Even some the cantilevers suggest derivative of hammer beam trusses.

GivenHe spent a fair bit of time in Japan, and Japan was still timber framing back then, he would have seen the marvellous timber structures they built - with light weight in fill walls.

vertical slab walls
Image

Image

hammer beam truss
Image

Japanese pavilion
Image

Japanese 'Minka' interior - note diagonals and unit based layout
Image
G Dorn
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www.dornworks.com
think, design, build

g.dorn
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Re: Affleck House Analysis

Post by g.dorn »

Tom wrote:
Tue Apr 14, 2020 2:11 pm
Workspace height again:

According to the south western elevation drawing there is a window placed as high up in the brick walls as one can get and still have a roof.
I thnk that puts the interior ceiling of the workspace some inches above 13ft

Image
Thanks Tom

I watched youtube video which showed roof from above - and it showed the workspace roof as being level with top of the brickwork, So I did that figuring the roof was 1 unit deep ( 228mm)

https://www.youtube.com/watch?v=zp6otjLCsQM
G Dorn
Perth Western Australia
www.dornworks.com
think, design, build

g.dorn
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Re: Affleck House Analysis

Post by g.dorn »

Tom wrote:
Mon Apr 13, 2020 8:44 pm
FRAMING PLAN

Image

<snip>
On this Framing sketch of the steel layout, it says NOTE: all 10" I + C beams are flush on top .....etc

then there is section sketch showing the 6" C butting into 10" I beam - are they flush on top of bottom?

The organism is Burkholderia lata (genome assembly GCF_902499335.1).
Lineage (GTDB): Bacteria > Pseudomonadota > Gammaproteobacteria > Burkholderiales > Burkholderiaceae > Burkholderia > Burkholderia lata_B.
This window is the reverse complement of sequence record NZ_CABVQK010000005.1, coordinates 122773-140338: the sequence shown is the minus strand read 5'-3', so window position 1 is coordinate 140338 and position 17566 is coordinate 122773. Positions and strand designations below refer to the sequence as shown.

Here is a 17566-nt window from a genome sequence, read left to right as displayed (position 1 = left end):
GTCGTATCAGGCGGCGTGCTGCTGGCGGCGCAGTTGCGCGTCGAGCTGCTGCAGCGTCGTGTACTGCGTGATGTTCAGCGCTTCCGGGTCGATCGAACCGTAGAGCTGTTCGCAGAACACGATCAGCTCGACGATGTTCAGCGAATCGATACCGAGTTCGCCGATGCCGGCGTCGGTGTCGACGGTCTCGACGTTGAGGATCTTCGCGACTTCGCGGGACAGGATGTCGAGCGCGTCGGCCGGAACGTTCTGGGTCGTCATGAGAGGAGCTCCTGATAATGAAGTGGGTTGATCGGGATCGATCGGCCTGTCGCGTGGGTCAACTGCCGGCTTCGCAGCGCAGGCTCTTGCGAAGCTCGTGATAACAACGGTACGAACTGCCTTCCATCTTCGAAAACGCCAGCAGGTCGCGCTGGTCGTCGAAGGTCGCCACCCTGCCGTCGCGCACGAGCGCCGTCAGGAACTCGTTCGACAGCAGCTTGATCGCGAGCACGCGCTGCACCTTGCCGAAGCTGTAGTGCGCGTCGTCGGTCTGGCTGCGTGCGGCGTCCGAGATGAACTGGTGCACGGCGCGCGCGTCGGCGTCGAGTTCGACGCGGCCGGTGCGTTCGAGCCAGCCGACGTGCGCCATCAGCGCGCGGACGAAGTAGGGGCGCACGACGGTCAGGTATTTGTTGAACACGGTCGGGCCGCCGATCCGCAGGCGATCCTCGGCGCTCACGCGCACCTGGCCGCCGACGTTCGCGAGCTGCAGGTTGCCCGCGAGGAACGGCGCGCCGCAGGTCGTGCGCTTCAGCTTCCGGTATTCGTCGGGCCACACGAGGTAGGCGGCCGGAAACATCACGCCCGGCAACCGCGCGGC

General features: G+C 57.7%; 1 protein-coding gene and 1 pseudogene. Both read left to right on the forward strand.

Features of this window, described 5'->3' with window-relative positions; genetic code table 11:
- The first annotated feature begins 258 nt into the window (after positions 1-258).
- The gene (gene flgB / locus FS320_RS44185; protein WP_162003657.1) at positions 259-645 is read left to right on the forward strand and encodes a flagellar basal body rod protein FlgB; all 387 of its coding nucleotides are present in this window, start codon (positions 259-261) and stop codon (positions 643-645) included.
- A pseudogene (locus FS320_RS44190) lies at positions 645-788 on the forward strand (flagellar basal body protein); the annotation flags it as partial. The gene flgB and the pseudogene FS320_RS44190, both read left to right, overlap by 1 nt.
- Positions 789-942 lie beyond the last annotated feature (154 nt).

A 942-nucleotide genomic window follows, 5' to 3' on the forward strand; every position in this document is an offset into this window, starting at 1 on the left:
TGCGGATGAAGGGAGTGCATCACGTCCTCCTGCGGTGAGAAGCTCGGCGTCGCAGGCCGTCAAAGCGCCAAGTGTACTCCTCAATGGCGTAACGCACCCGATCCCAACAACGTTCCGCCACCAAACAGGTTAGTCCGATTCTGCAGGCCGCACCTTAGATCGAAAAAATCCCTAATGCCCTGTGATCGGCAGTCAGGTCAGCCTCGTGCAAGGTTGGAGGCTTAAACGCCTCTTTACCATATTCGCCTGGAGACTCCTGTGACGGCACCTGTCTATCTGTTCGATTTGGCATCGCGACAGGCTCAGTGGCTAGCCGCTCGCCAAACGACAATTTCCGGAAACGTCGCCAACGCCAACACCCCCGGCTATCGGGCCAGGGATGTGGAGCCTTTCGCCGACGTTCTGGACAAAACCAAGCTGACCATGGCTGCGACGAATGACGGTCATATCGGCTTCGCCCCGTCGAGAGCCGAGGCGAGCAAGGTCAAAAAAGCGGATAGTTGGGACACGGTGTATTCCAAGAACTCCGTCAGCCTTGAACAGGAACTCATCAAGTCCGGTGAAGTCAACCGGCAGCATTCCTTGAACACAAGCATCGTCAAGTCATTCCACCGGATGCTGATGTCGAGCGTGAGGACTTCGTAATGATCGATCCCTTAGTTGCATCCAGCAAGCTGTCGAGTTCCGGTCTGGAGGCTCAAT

this looks like its for loggia floor

what about the living floor - it has 6 x 2 Channels - where are they positioned in relation to the 10" beams

I suppose more succinctly - are the intermediate 6" C beams supporting the concrete floor or the timber soffit below? -

I = Universal beams , C = Channel

also at the top of the sheet is an elevation of 20" long 6 x 3 3/8 I beam - where do these go?

prelim of steel for floor inserted into model

ImageAffleck steel prelim 3D by g dorn, on Flickr
G Dorn
Perth Western Australia
www.dornworks.com
think, design, build

g.dorn
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Re: Affleck House Analysis

Post by g.dorn »

Prelim of carport roof steel in model.

This pretty simple - I wonder how the timber framing part of it works?

ImageAffleck carport steel prelim by g dorn, on Flickr
G Dorn
Perth Western Australia
www.dornworks.com
think, design, build

g.dorn
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Re: Affleck House Analysis

Post by g.dorn »

Whilst doing this steel, I started wondering how they went about staging the different elements in the build